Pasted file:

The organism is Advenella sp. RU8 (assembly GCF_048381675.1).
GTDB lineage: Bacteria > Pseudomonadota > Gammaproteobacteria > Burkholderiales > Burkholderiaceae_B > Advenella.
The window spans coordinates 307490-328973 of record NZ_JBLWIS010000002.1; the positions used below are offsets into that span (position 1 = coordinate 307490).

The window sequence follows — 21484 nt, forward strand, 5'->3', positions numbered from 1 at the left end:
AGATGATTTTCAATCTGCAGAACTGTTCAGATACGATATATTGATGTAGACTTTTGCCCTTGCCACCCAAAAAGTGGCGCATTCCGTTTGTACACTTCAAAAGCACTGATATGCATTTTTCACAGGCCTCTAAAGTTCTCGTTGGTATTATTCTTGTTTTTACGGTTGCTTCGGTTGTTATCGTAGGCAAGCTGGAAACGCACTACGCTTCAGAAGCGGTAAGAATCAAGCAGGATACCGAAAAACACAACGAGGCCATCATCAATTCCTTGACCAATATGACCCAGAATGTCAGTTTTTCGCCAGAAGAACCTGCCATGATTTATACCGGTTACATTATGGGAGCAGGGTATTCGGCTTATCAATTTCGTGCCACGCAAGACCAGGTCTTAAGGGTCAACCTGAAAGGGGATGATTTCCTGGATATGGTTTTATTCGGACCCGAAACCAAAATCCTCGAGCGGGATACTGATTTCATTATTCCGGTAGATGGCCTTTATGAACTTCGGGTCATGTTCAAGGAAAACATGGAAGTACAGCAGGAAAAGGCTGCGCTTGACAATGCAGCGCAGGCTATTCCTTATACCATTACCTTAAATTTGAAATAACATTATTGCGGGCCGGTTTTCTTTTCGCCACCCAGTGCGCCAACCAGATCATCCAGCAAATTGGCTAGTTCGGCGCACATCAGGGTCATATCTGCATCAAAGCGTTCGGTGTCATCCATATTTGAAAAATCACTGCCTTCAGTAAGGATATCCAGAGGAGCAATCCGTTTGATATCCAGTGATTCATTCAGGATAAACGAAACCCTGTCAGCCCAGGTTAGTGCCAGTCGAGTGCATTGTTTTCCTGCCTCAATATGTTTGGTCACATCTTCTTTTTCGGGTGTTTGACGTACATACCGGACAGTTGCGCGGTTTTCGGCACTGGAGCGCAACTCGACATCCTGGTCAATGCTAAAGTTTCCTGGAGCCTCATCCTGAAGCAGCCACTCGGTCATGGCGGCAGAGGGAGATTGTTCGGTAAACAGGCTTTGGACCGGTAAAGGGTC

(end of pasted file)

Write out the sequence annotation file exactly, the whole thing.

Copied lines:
The organism is Advenella sp. RU8 (assembly GCF_048381675.1).
GTDB lineage: Bacteria > Pseudomonadota > Gammaproteobacteria > Burkholderiales > Burkholderiaceae_B > Advenella.
The window spans coordinates 307490-328973 of record NZ_JBLWIS010000002.1; the positions used below are offsets into that span (position 1 = coordinate 307490).

The window sequence follows — 21484 nt, forward strand, 5'->3', positions numbered from 1 at the left end:
AGATGATTTTCAATCTGCAGAACTGTTCAGATACGATATATTGATGTAGACTTTTGCCCTTGCCACCCAAAAAGTGGCGCATTCCGTTTGTACACTTCAAAAGCACTGATATGCATTTTTCACAGGCCTCTAAAGTTCTCGTTGGTATTATTCTTGTTTTTACGGTTGCTTCGGTTGTTATCGTAGGCAAGCTGGAAACGCACTACGCTTCAGAAGCGGTAAGAATCAAGCAGGATACCGAAAAACACAACGAGGCCATCATCAATTCCTTGACCAATATGACCCAGAATGTCAGTTTTTCGCCAGAAGAACCTGCCATGATTTATACCGGTTACATTATGGGAGCAGGGTATTCGGCTTATCAATTTCGTGCCACGCAAGACCAGGTCTTAAGGGTCAACCTGAAAGGGGATGATTTCCTGGATATGGTTTTATTCGGACCCGAAACCAAAATCCTCGAGCGGGATACTGATTTCATTATTCCGGTAGATGGCCTTTATGAACTTCGGGTCATGTTCAAGGAAAACATGGAAGTACAGCAGGAAAAGGCTGCGCTTGACAATGCAGCGCAGGCTATTCCTTATACCATTACCTTAAATTTGAAATAACATTATTGCGGGCCGGTTTTCTTTTCGCCACCCAGTGCGCCAACCAGATCATCCAGCAAATTGGCTAGTTCGGCGCACATCAGGGTCATATCTGCATCAAAGCGTTCGGTGTCATCCATATTTGAAAAATCACTGCCTTCAGTAAGGATATCCAGAGGAGCAATCCGTTTGATATCCAGTGATTCATTCAGGATAAACGAAACCCTGTCAGCCCAGGTTAGTGCCAGTCGAGTGCATTGTTTTCCTGCCTCAATATGTTTGGTCACATCTTCTTTTTCGGGTGTTTGACGTACATACCGGACAGTTGCGCGGTTTTCGGCACTGGAGCGCAACTCGACATCCTGGTCAATGCTAAAGTTTCCTGGAGCCTCATCCTGAAGCAGCCACTCGGTCATGGCGGCAGAGGGAGATTGTTCGGTAAACAGGCTTTGGACCGGTAAAGGGTC